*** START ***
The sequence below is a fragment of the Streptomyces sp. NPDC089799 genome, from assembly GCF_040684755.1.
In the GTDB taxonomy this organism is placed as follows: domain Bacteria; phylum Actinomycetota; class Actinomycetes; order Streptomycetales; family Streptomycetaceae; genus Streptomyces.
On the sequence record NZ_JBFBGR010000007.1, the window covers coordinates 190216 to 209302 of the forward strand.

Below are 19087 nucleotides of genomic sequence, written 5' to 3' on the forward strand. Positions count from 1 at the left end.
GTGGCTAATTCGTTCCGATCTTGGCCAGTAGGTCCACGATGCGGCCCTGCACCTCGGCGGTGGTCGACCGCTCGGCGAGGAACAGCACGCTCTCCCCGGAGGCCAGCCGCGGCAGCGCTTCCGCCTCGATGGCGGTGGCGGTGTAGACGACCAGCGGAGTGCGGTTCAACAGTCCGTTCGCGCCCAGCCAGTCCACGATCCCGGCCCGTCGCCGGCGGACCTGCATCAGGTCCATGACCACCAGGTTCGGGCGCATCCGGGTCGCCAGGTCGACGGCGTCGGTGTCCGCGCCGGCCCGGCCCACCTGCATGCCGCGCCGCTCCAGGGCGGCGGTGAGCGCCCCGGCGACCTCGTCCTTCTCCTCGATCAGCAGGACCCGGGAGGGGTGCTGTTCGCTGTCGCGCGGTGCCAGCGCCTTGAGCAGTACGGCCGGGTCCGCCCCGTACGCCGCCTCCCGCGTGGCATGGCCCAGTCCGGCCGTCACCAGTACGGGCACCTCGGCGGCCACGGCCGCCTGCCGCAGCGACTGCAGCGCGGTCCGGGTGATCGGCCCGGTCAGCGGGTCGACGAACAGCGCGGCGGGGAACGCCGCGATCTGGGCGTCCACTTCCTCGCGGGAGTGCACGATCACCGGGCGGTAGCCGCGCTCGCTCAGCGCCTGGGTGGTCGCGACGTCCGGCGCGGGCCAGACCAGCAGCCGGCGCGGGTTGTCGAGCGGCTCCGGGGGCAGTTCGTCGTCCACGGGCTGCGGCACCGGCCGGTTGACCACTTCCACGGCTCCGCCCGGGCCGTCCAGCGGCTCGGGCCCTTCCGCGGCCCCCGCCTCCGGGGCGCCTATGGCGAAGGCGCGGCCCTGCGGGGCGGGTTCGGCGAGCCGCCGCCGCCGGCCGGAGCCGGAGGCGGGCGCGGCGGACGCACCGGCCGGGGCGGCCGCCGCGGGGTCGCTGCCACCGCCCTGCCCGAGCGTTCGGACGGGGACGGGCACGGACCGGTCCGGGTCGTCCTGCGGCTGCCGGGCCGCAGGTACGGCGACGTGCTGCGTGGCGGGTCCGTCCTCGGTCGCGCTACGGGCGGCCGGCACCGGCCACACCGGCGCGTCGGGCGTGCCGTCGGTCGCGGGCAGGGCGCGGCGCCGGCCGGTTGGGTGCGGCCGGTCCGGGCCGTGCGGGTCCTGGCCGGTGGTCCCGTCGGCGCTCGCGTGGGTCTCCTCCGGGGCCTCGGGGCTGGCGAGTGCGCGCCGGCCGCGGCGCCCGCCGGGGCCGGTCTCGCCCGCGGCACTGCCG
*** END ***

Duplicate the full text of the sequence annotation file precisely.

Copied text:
The sequence below is a fragment of the Streptomyces sp. NPDC089799 genome, from assembly GCF_040684755.1.
In the GTDB taxonomy this organism is placed as follows: domain Bacteria; phylum Actinomycetota; class Actinomycetes; order Streptomycetales; family Streptomycetaceae; genus Streptomyces.
On the sequence record NZ_JBFBGR010000007.1, the window covers coordinates 190216 to 209302 of the forward strand.

Below are 19087 nucleotides of genomic sequence, written 5' to 3' on the forward strand. Positions count from 1 at the left end.
GTGGCTAATTCGTTCCGATCTTGGCCAGTAGGTCCACGATGCGGCCCTGCACCTCGGCGGTGGTCGACCGCTCGGCGAGGAACAGCACGCTCTCCCCGGAGGCCAGCCGCGGCAGCGCTTCCGCCTCGATGGCGGTGGCGGTGTAGACGACCAGCGGAGTGCGGTTCAACAGTCCGTTCGCGCCCAGCCAGTCCACGATCCCGGCCCGTCGCCGGCGGACCTGCATCAGGTCCATGACCACCAGGTTCGGGCGCATCCGGGTCGCCAGGTCGACGGCGTCGGTGTCCGCGCCGGCCCGGCCCACCTGCATGCCGCGCCGCTCCAGGGCGGCGGTGAGCGCCCCGGCGACCTCGTCCTTCTCCTCGATCAGCAGGACCCGGGAGGGGTGCTGTTCGCTGTCGCGCGGTGCCAGCGCCTTGAGCAGTACGGCCGGGTCCGCCCCGTACGCCGCCTCCCGCGTGGCATGGCCCAGTCCGGCCGTCACCAGTACGGGCACCTCGGCGGCCACGGCCGCCTGCCGCAGCGACTGCAGCGCGGTCCGGGTGATCGGCCCGGTCAGCGGGTCGACGAACAGCGCGGCGGGGAACGCCGCGATCTGGGCGTCCACTTCCTCGCGGGAGTGCACGATCACCGGGCGGTAGCCGCGCTCGCTCAGCGCCTGGGTGGTCGCGACGTCCGGCGCGGGCCAGACCAGCAGCCGGCGCGGGTTGTCGAGCGGCTCCGGGGGCAGTTCGTCGTCCACGGGCTGCGGCACCGGCCGGTTGACCACTTCCACGGCTCCGCCCGGGCCGTCCAGCGGCTCGGGCCCTTCCGCGGCCCCCGCCTCCGGGGCGCCTATGGCGAAGGCGCGGCCCTGCGGGGCGGGTTCGGCGAGCCGCCGCCGCCGGCCGGAGCCGGAGGCGGGCGCGGCGGACGCACCGGCCGGGGCGGCCGCCGCGGGGTCGCTGCCACCGCCCTGCCCGAGCGTTCGGACGGGGACGGGCACGGACCGGTCCGGGTCGTCCTGCGGCTGCCGGGCCGCAGGTACGGCGACGTGCTGCGTGGCGGGTCCGTCCTCGGTCGCGCTACGGGCGGCCGGCACCGGCCACACCGGCGCGTCGGGCGTGCCGTCGGTCGCGGGCAGGGCGCGGCGCCGGCCGGTTGGGTGCGGCCGGTCCGGGCCGTGCGGGTCCTGGCCGGTGGTCCCGTCGGCGCTCGCGTGGGTCTCCTCCGGGGCCTCGGGGCTGGCGAGTGCGCGCCGGCCGCGGCGCCCGCCGGGGCCGGTCTCGCCCGCGGCACTGCCG